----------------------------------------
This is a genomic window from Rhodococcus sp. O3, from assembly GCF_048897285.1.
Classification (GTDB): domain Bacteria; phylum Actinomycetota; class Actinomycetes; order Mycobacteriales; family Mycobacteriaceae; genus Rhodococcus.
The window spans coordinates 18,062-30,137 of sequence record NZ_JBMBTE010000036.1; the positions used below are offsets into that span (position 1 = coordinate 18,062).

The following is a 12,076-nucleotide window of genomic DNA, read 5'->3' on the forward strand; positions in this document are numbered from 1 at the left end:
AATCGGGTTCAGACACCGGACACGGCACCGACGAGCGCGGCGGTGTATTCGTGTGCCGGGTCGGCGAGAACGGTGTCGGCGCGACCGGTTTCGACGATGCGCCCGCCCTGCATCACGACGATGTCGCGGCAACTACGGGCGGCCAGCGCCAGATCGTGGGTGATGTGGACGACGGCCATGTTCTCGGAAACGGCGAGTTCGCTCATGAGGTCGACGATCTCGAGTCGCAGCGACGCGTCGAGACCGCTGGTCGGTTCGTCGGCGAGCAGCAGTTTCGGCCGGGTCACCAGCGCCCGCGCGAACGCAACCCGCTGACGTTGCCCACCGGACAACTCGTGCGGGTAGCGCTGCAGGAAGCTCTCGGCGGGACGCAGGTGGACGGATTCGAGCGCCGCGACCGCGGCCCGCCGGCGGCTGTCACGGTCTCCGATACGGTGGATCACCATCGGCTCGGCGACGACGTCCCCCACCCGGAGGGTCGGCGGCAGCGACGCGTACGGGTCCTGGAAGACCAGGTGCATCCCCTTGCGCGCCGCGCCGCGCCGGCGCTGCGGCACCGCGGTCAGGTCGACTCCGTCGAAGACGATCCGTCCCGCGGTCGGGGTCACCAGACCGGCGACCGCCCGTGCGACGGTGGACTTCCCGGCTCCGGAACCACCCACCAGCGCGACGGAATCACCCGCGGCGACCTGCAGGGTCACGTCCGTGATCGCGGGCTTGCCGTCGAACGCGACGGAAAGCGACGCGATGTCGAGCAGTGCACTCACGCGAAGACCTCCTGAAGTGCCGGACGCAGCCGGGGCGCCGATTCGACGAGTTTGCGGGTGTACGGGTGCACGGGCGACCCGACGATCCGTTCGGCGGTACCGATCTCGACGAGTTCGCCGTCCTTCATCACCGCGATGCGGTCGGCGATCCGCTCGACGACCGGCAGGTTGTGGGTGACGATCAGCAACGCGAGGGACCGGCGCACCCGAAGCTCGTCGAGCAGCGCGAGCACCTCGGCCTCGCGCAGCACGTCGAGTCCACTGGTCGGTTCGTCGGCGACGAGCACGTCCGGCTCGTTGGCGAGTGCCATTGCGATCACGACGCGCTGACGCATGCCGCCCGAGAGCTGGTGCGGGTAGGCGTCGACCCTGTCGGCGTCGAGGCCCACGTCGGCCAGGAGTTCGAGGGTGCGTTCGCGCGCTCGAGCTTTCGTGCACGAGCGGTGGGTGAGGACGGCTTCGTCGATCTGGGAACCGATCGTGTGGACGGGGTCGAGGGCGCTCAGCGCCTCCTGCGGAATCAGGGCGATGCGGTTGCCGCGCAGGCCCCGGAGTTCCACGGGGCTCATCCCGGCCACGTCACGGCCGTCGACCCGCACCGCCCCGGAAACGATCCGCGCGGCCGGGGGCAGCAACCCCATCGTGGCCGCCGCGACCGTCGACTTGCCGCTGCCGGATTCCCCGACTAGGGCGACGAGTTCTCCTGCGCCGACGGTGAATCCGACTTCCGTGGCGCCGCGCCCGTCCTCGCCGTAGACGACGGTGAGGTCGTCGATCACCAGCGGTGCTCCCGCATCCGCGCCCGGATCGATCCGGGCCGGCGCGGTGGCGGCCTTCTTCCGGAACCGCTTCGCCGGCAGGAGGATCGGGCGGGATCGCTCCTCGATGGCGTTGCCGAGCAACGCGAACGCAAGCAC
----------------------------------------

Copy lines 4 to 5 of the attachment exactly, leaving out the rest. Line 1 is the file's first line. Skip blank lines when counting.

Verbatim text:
The following is a 12,076-nucleotide window of genomic DNA, read 5'->3' on the forward strand; positions in this document are numbered from 1 at the left end:
AATCGGGTTCAGACACCGGACACGGCACCGACGAGCGCGGCGGTGTATTCGTGTGCCGGGTCGGCGAGAACGGTGTCGGCGCGACCGGTTTCGACGATGCGCCCGCCCTGCATCACGACGATGTCGCGGCAACTACGGGCGGCCAGCGCCAGATCGTGGGTGATGTGGACGACGGCCATGTTCTCGGAAACGGCGAGTTCGCTCATGAGGTCGACGATCTCGAGTCGCAGCGACGCGTCGAGACCGCTGGTCGGTTCGTCGGCGAGCAGCAGTTTCGGCCGGGTCACCAGCGCCCGCGCGAACGCAACCCGCTGACGTTGCCCACCGGACAACTCGTGCGGGTAGCGCTGCAGGAAGCTCTCGGCGGGACGCAGGTGGACGGATTCGAGCGCCGCGACCGCGGCCCGCCGGCGGCTGTCACGGTCTCCGATACGGTGGATCACCATCGGCTCGGCGACGACGTCCCCCACCCGGAGGGTCGGCGGCAGCGACGCGTACGGGTCCTGGAAGACCAGGTGCATCCCCTTGCGCGCCGCGCCGCGCCGGCGCTGCGGCACCGCGGTCAGGTCGACTCCGTCGAAGACGATCCGTCCCGCGGTCGGGGTCACCAGACCGGCGACCGCCCGTGCGACGGTGGACTTCCCGGCTCCGGAACCACCCACCAGCGCGACGGAATCACCCGCGGCGACCTGCAGGGTCACGTCCGTGATCGCGGGCTTGCCGTCGAACGCGACGGAAAGCGACGCGATGTCGAGCAGTGCACTCACGCGAAGACCTCCTGAAGTGCCGGACGCAGCCGGGGCGCCGATTCGACGAGTTTGCGGGTGTACGGGTGCACGGGCGACCCGACGATCCGTTCGGCGGTACCGATCTCGACGAGTTCGCCGTCCTTCATCACCGCGATGCGGTCGGCGATCCGCTCGACGACCGGCAGGTTGTGGGTGACGATCAGCAACGCGAGGGACCGGCGCACCCGAAGCTCGTCGAGCAGCGCGAGCACCTCGGCCTCGCGCAGCACGTCGAGTCCACTGGTCGGTTCGTCGGCGACGAGCACGTCCGGCTCGTTGGCGAGTGCCATTGCGATCACGACGCGCTGACGCATGCCGCCCGAGAGCTGGTGCGGGTAGGCGTCGACCCTGTCGGCGTCGAGGCCCACGTCGGCCAGGAGTTCGAGGGTGCGTTCGCGCGCTCGAGCTTTCGTGCACGAGCGGTGGGTGAGGACGGCTTCGTCGATCTGGGAACCGATCGTGTGGACGGGGTCGAGGGCGCTCAGCGCCTCCTGCGGAATCAGGGCGATGCGGTTGCCGCGCAGGCCCCGGAGTTCCACGGGGCTCATCCCGGCCACGTCACGGCCGTCGACCCGCACCGCCCCGGAAACGATCCGCGCGGCCGGGGGCAGCAACCCCATCGTGGCCGCCGCGACCGTCGACTTGCCGCTGCCGGATTCCCCGACTAGGGCGACGAGTTCTCCTGCGCCGACGGTGAATCCGACTTCCGTGGCGCCGCGCCCGTCCTCGCCGTAGACGACGGTGAGGTCGTCGATCACCAGCGGTGCTCCCGCATCCGCGCCCGGATCGATCCGGGCCGGCGCGGTGGCGGCCTTCTTCCGGAACCGCTTCGCCGGCAGGAGGATCGGGCGGGATCGCTCCTCGATGGCGTTGCCGAGCAACGCGAACGCAAGCAC